I’ve written a previous post on how to enable SSH on a VCSA here.  Since that post VMware have re-released the VAMI on vCenter Server Appliance V6 U2.  So I thought I might show this new method to enable SSH.  Only if using VCSA 6 U2 or greater else use my previous post steps.

Connect to the VAMI URL of your vCenter on port 5480 using HTTPS.  In my case it was https://vc.ukoticland.local:5480/login.html

vami-000298

Login with your VCSA root account and password.  Then navigate to Access and click Edit on the far right.  Select Enable ssh login and to make life a little easier also Enable bash shell and click OK.  The timeout refers to how long the Bash shell will stay enabled.  The default is fine.

vami-000299

Step 2, changing the default shell

Even though we enabled the bash shell above the default shell is still the VMware appliance shell which prevents us from connecting to the VCSA via SCP.  So we need to SSH to the VCSA and change the default Shell from the Appliance Shell to Bash.

In my case I used Putty.  Logged in with my root account and type shell.

putty-000300

Now i can change the default shell for the root user to bash using the below command.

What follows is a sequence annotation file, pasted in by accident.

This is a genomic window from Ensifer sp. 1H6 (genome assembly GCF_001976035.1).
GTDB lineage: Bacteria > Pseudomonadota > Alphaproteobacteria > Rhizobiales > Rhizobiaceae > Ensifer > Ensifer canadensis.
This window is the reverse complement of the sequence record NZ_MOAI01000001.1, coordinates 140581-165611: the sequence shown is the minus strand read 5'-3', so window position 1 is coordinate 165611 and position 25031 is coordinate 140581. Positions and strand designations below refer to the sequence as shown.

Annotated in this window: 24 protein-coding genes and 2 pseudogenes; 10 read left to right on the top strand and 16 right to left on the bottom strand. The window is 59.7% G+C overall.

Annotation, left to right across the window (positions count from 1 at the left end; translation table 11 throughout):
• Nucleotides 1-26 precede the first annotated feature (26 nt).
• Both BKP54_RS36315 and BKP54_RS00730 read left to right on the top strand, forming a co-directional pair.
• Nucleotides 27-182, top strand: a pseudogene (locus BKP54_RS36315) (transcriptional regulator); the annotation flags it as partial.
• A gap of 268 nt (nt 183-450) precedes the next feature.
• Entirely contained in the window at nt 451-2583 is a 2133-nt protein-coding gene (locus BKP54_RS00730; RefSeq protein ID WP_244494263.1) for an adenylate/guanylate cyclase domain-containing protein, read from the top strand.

chsh -s /bin/bash root

putty-000301

We’re now ready to SCP to our VCSA with the ability to transfer files to and from the VCSA.  I use the simple Windows app, WinSCP.  I change the File Protocol to SCP.  I enter in my vCenter as my host and my root credentials.

winscp-000302

When you’re complete just reverse the changes you made.   In the SSH Putty session type the below to permanently switch the Bash shell back to the default Appliance Shell.  Then log back into the VAMI as above.  In Access deselect SSH and Bash.

chsh -s /bin/appliancesh root

References

Toggling the vCenter Server Appliance 6.x default shell (2100508)

Onyx For the Web Client now supports vSphere 6.0 U1

It’s been a while since I’ve used the Onyx VMware Fling.  The last time I used it was way back in 2013 running the Project Onyx version that sat as a proxy between the C# vSphere Client and vCenter.  It was a great little Fling back then.  I had a good laugh when I looked at one of my old blog posts about Project Onyx and how I felt its lifespan was limited due to the C# client being phased out for the Web Client.  Two years later and the C# vSphere Client is still going strong.  Com’on VMware, do it already 😛